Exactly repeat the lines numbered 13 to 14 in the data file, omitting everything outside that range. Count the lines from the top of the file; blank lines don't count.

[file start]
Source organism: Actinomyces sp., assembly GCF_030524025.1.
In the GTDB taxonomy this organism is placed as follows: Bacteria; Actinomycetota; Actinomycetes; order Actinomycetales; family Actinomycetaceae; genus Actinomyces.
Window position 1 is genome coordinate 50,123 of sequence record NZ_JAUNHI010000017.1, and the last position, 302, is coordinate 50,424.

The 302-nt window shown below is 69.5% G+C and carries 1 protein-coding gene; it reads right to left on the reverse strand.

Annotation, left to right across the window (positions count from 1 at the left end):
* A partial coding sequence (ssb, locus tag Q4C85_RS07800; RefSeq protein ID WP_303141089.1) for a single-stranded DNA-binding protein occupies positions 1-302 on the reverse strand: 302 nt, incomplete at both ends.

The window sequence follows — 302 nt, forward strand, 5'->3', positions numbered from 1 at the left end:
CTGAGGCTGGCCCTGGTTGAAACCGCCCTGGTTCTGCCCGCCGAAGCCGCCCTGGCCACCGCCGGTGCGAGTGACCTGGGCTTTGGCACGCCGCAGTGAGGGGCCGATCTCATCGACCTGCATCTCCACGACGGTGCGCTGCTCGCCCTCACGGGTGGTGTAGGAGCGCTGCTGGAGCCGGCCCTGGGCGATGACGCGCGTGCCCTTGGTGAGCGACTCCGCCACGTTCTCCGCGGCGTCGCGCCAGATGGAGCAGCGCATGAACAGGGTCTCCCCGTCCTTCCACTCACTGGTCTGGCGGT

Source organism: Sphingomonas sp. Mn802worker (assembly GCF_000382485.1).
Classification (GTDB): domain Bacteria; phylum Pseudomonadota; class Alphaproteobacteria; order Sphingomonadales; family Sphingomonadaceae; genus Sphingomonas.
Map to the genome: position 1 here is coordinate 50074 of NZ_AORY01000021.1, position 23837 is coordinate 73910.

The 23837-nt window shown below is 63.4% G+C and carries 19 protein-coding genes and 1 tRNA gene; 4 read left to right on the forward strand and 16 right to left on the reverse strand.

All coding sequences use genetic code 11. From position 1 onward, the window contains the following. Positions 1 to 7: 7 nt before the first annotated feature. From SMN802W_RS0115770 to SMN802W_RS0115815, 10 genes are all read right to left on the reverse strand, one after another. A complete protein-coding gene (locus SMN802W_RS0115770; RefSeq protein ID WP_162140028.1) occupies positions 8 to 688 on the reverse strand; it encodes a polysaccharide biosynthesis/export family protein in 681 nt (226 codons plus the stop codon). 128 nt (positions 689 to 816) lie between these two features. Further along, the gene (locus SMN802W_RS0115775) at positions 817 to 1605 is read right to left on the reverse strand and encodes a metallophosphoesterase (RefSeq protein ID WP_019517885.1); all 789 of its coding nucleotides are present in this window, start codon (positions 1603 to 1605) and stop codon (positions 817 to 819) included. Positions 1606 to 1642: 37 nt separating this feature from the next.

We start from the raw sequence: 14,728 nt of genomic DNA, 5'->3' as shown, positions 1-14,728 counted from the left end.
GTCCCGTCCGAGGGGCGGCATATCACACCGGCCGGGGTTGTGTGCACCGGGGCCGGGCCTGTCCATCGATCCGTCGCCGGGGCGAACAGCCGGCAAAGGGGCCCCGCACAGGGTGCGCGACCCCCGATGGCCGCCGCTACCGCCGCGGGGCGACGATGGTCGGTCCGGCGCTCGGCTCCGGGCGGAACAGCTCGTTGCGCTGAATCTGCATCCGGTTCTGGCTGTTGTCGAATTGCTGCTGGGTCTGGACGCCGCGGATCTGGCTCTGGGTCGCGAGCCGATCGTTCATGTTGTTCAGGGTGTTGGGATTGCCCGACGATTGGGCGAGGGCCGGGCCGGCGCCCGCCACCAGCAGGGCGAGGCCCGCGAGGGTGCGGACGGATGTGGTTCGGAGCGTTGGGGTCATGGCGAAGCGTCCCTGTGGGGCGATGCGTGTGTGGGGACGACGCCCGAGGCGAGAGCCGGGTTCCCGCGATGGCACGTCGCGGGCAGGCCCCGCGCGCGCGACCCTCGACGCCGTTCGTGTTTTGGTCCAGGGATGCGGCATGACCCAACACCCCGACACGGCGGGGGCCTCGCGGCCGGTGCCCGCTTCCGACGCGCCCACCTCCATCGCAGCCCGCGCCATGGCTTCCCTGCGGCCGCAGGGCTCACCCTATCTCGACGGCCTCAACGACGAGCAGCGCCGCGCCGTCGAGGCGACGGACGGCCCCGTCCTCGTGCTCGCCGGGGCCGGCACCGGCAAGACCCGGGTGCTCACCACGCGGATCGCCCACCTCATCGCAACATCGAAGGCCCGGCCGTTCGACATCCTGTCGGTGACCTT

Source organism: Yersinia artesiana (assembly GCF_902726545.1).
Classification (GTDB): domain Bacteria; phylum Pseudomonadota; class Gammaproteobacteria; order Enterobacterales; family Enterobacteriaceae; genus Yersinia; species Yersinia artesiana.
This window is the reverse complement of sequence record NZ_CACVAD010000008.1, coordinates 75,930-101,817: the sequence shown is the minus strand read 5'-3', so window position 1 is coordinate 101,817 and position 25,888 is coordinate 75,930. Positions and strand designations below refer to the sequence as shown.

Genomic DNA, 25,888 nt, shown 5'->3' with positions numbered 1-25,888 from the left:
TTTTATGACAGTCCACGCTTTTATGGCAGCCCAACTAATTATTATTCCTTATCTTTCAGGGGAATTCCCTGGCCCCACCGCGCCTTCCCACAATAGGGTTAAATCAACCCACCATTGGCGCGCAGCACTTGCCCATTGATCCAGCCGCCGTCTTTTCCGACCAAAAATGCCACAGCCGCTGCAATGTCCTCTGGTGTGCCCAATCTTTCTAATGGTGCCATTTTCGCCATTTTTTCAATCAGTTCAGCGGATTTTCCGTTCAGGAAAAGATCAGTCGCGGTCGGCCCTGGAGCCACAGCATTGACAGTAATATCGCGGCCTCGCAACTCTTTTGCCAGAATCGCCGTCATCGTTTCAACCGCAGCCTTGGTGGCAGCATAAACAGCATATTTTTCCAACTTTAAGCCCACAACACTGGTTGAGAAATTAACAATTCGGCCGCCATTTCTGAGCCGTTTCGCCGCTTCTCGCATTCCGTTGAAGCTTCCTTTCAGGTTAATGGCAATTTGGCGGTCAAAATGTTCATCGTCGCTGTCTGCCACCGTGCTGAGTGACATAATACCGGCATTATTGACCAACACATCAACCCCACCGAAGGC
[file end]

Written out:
All coding sequences use genetic code 11. From position 1 onward, the window contains the following. Positions 1 to 7: 7 nt before the first annotated feature. From SMN802W_RS0115770 to SMN802W_RS0115815, 10 genes are all read right to left on the reverse strand, one after another. A complete protein-coding gene (locus SMN802W_RS0115770; RefSeq protein ID WP_162140028.1) occupies positions 8 to 688 on the reverse strand; it encodes a polysaccharide biosynthesis/export family protein in 681 nt (226 codons plus the stop codon). 128 nt (positions 689 to 816) lie between these two features. Further along, the gene (locus SMN802W_RS0115775) at positions 817 to 1605 is read right to left on the reverse strand and encodes a metallophosphoesterase (RefSeq protein ID WP_019517885.1); all 789 of its coding nucleotides are present in this window, start codon (positions 1603 to 1605) and stop codon (positions 817 to 819) included. Positions 1606 to 1642: 37 nt separating this feature from the next.

We start from the raw sequence: 14,728 nt of genomic DNA, 5'->3' as shown, positions 1-14,728 counted from the left end.